American English

Definition of wit noun from the Oxford Advanced American Dictionary

     

    wit

     noun
    noun
    NAmE//wɪt//
     
     
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  1. 1 [uncountable, singular] the ability to say or write things that are both smart and amusing to have a quick/sharp/dry/ready wit a woman of wit and intelligence a book full of the wit and wisdom of his 30 years in politics
  2. 2 [countable] a person who has the ability to say or write things that are both smart and amusing a well-known wit and raconteur
  3. 3wits [plural] your ability to think quickly and clearly and to make good decisions He needed all his wits to find his way out. The game was a long battle of wits. Kate paused and gathered her wits. a chance to pit your wits against our quiz champion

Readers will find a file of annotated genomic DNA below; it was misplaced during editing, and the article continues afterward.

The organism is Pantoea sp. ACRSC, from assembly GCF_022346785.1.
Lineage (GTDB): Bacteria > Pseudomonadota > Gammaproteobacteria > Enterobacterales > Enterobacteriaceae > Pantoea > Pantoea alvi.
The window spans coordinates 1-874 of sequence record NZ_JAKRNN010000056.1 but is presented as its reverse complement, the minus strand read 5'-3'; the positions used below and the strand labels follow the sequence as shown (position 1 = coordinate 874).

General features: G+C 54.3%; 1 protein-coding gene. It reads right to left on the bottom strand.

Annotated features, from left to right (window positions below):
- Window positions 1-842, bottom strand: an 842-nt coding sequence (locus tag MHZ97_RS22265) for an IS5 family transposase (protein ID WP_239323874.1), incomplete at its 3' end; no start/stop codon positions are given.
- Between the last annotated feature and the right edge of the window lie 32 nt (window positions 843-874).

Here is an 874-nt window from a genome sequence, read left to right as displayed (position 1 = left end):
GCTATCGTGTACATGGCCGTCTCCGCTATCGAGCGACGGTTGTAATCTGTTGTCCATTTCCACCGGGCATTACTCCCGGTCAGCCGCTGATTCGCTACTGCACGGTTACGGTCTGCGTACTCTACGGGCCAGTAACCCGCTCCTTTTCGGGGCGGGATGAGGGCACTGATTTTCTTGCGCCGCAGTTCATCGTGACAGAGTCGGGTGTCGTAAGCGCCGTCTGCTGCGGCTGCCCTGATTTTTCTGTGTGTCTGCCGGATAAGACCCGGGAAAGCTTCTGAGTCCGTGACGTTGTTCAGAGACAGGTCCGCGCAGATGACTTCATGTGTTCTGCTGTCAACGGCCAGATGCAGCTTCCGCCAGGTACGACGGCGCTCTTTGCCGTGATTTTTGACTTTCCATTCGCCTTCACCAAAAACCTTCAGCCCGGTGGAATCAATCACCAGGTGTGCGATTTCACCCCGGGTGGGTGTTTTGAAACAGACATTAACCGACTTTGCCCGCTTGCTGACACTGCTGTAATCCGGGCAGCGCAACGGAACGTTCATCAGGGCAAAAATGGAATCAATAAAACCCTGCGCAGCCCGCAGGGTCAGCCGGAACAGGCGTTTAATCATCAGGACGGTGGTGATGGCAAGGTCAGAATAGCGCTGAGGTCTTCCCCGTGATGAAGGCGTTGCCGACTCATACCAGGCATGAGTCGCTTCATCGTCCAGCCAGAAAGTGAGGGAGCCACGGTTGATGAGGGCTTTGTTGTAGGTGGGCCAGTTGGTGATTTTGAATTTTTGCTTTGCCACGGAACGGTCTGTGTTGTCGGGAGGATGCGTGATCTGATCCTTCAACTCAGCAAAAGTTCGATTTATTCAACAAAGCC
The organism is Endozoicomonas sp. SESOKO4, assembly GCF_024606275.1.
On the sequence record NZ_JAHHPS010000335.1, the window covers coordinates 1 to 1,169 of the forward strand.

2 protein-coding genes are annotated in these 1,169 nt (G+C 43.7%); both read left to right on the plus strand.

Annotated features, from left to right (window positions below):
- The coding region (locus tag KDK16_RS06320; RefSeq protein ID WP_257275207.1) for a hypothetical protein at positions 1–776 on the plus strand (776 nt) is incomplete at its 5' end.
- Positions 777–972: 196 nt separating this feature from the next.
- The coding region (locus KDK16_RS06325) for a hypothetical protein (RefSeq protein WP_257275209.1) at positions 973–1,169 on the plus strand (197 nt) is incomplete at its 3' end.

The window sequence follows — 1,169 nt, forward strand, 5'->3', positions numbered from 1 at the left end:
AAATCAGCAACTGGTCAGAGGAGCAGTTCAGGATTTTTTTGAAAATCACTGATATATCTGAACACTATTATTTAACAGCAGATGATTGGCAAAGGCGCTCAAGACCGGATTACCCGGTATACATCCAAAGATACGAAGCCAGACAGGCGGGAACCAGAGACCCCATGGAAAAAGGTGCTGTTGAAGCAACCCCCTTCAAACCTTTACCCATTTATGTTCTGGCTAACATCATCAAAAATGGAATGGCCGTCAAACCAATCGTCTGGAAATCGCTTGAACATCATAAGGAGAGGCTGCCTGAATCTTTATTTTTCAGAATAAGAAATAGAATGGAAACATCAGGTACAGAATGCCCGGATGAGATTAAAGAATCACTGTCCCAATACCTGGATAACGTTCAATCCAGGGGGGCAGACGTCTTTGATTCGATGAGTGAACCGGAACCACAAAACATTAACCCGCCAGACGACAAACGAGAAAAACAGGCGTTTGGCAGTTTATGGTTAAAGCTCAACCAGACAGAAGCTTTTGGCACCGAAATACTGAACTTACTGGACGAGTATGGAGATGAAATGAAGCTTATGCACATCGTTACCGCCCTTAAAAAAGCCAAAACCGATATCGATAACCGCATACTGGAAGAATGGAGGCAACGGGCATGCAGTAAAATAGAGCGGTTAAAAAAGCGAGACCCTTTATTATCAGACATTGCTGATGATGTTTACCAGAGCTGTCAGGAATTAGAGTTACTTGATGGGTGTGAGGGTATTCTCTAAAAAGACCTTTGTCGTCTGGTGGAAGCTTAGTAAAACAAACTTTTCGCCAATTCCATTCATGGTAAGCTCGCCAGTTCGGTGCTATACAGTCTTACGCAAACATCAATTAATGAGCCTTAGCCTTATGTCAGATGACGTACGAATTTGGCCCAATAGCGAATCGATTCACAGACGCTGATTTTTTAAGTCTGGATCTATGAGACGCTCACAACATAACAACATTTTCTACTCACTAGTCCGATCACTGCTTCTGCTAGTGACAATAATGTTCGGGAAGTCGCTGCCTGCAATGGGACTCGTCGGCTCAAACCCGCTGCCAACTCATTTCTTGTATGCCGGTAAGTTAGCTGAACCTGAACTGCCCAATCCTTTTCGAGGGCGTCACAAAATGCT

4. 4-witted (in adjectives) having the type of intelligence mentioned a quick-witted group of students
  5. 5[uncountable] wit to do something the intelligence or good sense to know what is the right thing to do At least you had the wit to ask for help. It should not be beyond the wit of man to resolve this dispute. see also witless
  6. Word Familywit nounwitty adjectivewitticism nounoutwit verbIdioms
    be at your wits' end
     
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    to be so worried by a problem that you do not know what to do next She was at her wits' end wondering how she'd finish it all in the time.
    be frightened/scared/terrified out of your wits
     
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    to be very frightened
    have/keep your wits about you
     
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    to be aware of what is happening around you and ready to think and act quickly
    live by your wits
     
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    to earn money by being able to think quickly or sometimes by dishonest means
    to wit (old-fashioned) (formal)
     
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    you use to wit when you are about to be more exact about something that you have just referred to Pilot error, to wit, failure to follow procedures, was the cause of the accident.
See the Oxford Advanced Learner's Dictionary entry: wit